A joint statement of foreign ministries, including the UAE, announce a common initiative to prevent the proliferation of nuclear weapons and encouraged nuclear-armed states to disarm.
A common purpose to rid the world of nuclear weapons
Two thirds of a century have passed since the destruction of Hiroshima and Nagasaki. Yet the existential threat posed by nuclear weapons remains. In fact, the nuclear arsenals held by the nuclear weapons states still have the capacity to destroy the world many times over.
Judged by declaratory statements, there has been progress in disarmament efforts in recent years. The commitment by President Obama in Prague two years ago to work towards a world without nuclear weapons gave humanity new hope. The Nuclear Non Proliferation Treaty (NPT) Review Conference agreed last year in New York a blueprint for progress. And the entry into force of a new strategic arms reduction treaty between the United States and Russia was an important step forward.
But further practical steps towards the world that President Obama foresaw in Prague remain elusive. Even by the incremental standards of multilateral diplomacy in other fields, progress on disarmament has been painfully slow.
That is why the countries that we represent have committed themselves to making tangible progress on the global disarmament and non-proliferation agenda.
Our platform is new. The meeting we recently held in Berlin was only our second. And now we have a name - the Non Proliferation and Disarmament Initiative (the NPDI). Until our meeting in Germany, our officials were so focused on the worthy effort to find purchase on the disarmament agenda, they hadn't bothered to name it. So who are we, and what is this NPDI?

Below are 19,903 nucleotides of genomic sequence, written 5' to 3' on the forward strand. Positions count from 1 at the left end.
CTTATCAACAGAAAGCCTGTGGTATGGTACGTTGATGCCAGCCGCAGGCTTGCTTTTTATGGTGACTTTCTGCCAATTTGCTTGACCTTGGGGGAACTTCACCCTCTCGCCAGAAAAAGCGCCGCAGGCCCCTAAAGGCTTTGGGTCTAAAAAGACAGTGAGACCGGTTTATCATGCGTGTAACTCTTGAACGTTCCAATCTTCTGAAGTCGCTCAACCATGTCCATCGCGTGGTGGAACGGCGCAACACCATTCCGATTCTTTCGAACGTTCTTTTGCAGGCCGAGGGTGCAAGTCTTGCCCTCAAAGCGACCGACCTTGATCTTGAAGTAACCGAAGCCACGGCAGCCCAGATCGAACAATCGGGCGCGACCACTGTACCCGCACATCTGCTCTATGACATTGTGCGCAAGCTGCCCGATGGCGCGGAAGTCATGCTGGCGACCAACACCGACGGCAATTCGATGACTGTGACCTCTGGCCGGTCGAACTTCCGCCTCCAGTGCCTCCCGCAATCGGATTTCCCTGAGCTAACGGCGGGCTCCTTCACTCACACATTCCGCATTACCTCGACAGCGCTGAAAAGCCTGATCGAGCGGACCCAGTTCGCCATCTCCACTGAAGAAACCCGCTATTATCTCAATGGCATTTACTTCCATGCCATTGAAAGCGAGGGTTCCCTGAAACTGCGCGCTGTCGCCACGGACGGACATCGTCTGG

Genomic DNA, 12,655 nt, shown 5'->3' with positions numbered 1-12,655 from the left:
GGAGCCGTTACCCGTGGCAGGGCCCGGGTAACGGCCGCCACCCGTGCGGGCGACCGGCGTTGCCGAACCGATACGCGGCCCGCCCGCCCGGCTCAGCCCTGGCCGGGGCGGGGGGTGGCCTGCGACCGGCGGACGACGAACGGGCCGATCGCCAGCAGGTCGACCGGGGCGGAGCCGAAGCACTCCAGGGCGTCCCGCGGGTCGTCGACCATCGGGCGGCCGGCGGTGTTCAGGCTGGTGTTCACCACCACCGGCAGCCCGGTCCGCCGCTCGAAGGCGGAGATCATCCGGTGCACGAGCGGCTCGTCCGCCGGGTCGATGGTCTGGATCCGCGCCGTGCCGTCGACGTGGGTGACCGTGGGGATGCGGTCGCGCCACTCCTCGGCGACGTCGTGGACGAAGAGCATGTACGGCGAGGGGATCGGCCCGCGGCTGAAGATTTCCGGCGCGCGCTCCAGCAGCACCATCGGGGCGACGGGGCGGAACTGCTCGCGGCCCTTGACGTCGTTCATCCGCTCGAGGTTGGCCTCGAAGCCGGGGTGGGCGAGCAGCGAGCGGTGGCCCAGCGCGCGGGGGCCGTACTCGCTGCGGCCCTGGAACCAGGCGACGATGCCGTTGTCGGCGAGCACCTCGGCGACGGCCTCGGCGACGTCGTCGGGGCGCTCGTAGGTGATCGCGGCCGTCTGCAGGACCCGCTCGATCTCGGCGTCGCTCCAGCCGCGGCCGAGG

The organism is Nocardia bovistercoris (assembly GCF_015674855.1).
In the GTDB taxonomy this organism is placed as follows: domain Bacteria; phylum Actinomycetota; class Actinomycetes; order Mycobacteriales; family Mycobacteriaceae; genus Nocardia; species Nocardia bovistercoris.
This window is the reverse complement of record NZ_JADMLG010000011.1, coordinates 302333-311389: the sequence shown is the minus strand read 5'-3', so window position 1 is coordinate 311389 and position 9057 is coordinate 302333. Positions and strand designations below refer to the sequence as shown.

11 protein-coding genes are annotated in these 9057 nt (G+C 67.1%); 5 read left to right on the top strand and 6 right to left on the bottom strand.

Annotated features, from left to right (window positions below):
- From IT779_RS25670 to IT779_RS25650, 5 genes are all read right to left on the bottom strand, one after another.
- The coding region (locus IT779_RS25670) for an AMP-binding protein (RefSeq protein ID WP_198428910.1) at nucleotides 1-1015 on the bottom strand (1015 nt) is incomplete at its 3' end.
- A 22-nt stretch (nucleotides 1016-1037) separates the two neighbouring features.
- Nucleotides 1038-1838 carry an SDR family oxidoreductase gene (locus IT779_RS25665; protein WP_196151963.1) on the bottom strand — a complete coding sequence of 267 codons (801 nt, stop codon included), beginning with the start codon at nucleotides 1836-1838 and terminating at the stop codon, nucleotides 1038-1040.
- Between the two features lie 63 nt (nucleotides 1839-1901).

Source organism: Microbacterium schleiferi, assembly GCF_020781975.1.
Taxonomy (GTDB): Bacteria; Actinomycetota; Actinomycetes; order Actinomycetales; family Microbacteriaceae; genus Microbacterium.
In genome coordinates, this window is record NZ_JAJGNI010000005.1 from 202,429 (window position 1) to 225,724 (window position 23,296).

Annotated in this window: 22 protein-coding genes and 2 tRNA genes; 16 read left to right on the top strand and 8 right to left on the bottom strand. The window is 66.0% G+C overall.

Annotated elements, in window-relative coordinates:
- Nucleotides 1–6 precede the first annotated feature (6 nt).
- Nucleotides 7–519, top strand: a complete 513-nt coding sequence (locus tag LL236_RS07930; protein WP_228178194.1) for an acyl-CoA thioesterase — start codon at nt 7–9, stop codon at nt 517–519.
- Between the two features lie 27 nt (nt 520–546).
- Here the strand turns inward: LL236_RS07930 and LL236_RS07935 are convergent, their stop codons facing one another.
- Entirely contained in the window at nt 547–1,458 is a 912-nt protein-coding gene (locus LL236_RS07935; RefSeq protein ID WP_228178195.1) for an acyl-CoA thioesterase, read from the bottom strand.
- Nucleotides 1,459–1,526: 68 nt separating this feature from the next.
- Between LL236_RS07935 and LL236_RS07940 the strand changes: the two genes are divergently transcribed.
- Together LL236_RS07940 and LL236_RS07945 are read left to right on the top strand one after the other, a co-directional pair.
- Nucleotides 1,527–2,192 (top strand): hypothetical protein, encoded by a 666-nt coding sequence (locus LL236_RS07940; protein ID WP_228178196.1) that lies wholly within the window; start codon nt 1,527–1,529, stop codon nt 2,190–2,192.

First and foremost, we are 10 countries with a deep commitment to non-proliferation and disarmament. We seek the total elimination of nuclear weapons from our world, recognising the catastrophic humanitarian consequences that would result from their use and the dangers associated with their further proliferation. We recognise, at the same time, the right of every country to have access to nuclear power for peaceful purposes, as well as the fact that this right entails responsibilities.
We come from all corners of the globe. We represent states that have civil nuclear industries, and those that do not. Among us are states in alliance relationships with the United States; others that are fiercely independent members of the Non-Aligned Movement; all with a long-standing record of commitment to regional and global disarmament efforts.
We aim to find ways to deliver on the objectives agreed by states at the NPT Review Conference last year.
We understand that, since the world's major powers are nuclear weapon states, the effort to reduce global stocks of nuclear weapons will need impetus from others. Hence we, as middle powers, have a special role in this effort.
We believe in practical, measurable progress - even though we know that such progress may prove painstaking and gradual.
At our meeting in Berlin, we resolved to focus on a handful of initial projects.